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The Worst Part About Reverse Culture Shock

After returning from a RTW trip, everything just seems a bit off. It’s odd to be thrown off by everything you grew up with and used to seem familiar to you, but when you return from a RTW trip, everything is just different.

Reverse Culture Shock

One of the things that really took some getting used to was the speed of everything at home. While Southeast Asia and India (our final two destinations) were crowded and crazy, everything just moved slower. It was impossible to drive 60 miles per hour down a street in Delhi. When I was on the highway after returning home, I found myself puttering, in the slow lane, going 45 miles per hour, being completely thrown off by the cars whizzing past me.

Another shock to the senses was hearing English spoken everywhere. It may sound weird, but when you are in a place where English is not the predominant language, you get used to what sounds like white noise. When the language is completely foreign and you don’t understand it, you tend to tune it out after a while. Once home, everything just seemed loud. I could understand everything, and I had a tough time staying focused on one thing since there was so much going on around me.

Then there’s the stores. The United States’ big box stores haven’t yet caught on around the world. The first time I was back in an American grocery store, I was overwhelmed. It was so big, so bright, and had so many options. Don’t get me wrong, I was happy to be able to buy and eat all the things I missed in the year we were gone, but I spent what seemed like hours in the store the first few times I went shopping. There was just so much stuff.

Money also became a problem. You sure do get used to paying $1.50 for dinner, or $0.50 for a beer, or $3 for a 20 minute cab ride. Then you come home. And boy, everything sure is expensive. Our first trip to a bar back home was eye-opening. Our tab was our daily budget in Argentina – which included accommodation, food, drink, transport, and any entertainment costs we incurred. Talk about a culture shock!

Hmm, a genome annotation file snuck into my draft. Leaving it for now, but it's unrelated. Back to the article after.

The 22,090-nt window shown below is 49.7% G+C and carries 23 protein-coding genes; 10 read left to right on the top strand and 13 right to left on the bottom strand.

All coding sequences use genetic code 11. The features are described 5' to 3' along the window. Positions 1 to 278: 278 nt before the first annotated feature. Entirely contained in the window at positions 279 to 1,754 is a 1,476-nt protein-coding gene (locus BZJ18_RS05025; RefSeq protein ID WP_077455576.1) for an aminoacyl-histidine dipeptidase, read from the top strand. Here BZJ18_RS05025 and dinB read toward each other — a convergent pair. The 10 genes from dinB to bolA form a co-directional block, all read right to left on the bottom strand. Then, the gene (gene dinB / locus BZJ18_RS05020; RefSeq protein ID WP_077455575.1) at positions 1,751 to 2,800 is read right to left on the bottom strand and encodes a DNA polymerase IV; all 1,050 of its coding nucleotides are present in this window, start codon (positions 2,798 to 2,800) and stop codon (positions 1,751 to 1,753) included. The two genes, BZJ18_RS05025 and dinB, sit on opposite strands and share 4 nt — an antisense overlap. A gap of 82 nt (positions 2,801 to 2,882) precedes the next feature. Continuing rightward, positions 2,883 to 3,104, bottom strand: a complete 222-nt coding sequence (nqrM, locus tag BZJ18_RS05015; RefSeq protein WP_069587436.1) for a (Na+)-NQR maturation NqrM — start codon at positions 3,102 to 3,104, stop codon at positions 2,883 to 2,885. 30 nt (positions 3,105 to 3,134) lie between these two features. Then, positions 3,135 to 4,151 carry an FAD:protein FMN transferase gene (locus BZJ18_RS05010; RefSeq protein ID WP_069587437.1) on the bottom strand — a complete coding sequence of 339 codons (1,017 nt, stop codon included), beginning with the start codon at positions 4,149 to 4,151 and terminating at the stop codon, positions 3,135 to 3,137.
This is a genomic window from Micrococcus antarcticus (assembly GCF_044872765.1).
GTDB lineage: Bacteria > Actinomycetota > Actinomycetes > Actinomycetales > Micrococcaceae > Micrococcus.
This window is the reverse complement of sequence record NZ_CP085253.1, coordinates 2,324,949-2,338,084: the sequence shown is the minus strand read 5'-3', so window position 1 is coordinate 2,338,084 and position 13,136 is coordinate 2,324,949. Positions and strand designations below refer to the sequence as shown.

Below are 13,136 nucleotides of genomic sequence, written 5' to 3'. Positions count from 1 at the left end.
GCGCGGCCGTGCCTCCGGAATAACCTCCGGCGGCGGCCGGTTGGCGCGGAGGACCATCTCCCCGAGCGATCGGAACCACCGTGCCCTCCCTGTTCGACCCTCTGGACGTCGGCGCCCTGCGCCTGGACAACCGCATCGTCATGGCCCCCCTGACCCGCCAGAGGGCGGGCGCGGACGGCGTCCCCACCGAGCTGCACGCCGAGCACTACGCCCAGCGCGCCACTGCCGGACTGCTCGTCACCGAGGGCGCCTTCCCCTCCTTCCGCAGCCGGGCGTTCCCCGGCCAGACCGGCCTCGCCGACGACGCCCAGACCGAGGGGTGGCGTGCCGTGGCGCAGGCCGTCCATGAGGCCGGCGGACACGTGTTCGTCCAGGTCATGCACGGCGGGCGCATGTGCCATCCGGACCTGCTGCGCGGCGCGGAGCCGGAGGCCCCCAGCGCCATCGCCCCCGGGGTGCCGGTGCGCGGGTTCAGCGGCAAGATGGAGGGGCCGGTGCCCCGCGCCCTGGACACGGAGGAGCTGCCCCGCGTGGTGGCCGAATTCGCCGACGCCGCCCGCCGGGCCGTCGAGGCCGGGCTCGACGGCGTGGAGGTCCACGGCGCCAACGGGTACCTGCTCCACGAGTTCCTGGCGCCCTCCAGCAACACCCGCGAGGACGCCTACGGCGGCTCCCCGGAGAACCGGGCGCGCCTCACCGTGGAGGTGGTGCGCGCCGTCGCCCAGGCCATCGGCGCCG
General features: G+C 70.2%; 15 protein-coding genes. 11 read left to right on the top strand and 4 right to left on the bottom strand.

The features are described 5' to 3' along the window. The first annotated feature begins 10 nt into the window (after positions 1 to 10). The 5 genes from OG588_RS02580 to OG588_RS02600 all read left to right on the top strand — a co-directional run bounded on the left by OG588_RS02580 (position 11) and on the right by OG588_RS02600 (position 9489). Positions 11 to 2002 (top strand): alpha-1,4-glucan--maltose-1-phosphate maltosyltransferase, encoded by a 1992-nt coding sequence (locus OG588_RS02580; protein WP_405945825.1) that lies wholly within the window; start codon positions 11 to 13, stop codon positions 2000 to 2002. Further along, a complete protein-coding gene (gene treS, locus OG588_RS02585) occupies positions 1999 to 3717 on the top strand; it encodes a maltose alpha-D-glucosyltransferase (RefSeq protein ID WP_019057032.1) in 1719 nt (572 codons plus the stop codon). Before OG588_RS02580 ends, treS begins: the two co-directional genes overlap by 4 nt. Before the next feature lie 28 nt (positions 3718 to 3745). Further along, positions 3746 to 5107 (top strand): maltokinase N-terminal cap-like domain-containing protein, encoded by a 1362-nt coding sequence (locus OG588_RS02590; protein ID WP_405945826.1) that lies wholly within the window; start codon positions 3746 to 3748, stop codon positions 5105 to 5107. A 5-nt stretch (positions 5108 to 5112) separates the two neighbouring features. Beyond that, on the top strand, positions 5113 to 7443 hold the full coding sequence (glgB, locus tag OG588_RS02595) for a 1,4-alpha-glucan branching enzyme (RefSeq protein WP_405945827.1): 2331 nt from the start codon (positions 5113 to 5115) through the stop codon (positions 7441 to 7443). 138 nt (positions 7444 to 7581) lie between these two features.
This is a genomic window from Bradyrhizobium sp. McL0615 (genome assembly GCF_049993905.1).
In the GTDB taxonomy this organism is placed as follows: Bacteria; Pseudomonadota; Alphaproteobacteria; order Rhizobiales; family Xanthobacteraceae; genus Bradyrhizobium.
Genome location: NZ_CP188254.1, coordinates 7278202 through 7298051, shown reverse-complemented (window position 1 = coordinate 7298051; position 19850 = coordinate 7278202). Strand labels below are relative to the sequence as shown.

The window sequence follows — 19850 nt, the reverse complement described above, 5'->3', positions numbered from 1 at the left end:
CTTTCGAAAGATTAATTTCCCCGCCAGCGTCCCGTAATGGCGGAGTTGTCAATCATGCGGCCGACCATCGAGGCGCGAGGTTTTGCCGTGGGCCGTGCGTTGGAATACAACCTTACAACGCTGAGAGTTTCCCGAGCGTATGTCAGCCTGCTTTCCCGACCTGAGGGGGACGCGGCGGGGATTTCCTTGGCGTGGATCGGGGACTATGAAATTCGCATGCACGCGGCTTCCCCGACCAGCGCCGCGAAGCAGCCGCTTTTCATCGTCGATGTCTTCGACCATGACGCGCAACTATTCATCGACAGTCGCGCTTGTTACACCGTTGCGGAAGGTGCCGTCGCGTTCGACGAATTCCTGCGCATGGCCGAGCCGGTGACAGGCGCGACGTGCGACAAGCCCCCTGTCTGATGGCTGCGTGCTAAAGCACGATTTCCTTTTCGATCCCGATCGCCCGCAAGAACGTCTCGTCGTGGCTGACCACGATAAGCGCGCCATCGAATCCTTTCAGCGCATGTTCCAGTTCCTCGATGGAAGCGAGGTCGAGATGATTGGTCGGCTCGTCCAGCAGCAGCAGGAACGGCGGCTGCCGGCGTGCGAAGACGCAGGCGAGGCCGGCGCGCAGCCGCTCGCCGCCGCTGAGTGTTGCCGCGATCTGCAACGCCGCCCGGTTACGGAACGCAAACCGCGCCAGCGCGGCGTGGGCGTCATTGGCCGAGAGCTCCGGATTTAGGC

But over the course of a month or so, you get used to all those things. Suddenly, the pace of life seems normal again. It’s not so loud anymore. You enjoy going to the huge grocery stores again (though you still seek out any farmer’s market or small, ethnic store to take you back). The costs of living still sucks, especially when you don’t have a job, but after a while, you get used to that, too.

The Worst Part about Coming Home

There is one thing; however, that was the most difficult thing to get used to when we returned home. It sounds selfish, and I wish I didn’t feel this way, but the lack of true free time is an aspect of being home that was very difficult to deal with.

Perhaps the best part of traveling long term is the freedom it gives you. Not since we were kids, before we went to school, did we have freedom like a RTW trip gives you. And as kids we had Mom and Dad to deal with, but on a RTW trip, you truly are free to do what you want when you want where you want. At any time. Want to take a nap? Go for it. Want to drink beer at noon on a Tuesday? Get after it. Want to go visit a famous museum? You can do that. Want to plan a side trip to the beach? Just head on over to the bus station.

The possibilities are endless, and the power of being able to call the shots and decide what you and you alone want to do is simply magical. If you are traveling with someone, there is some obvious compromise, but for the most part, the situation is ideal.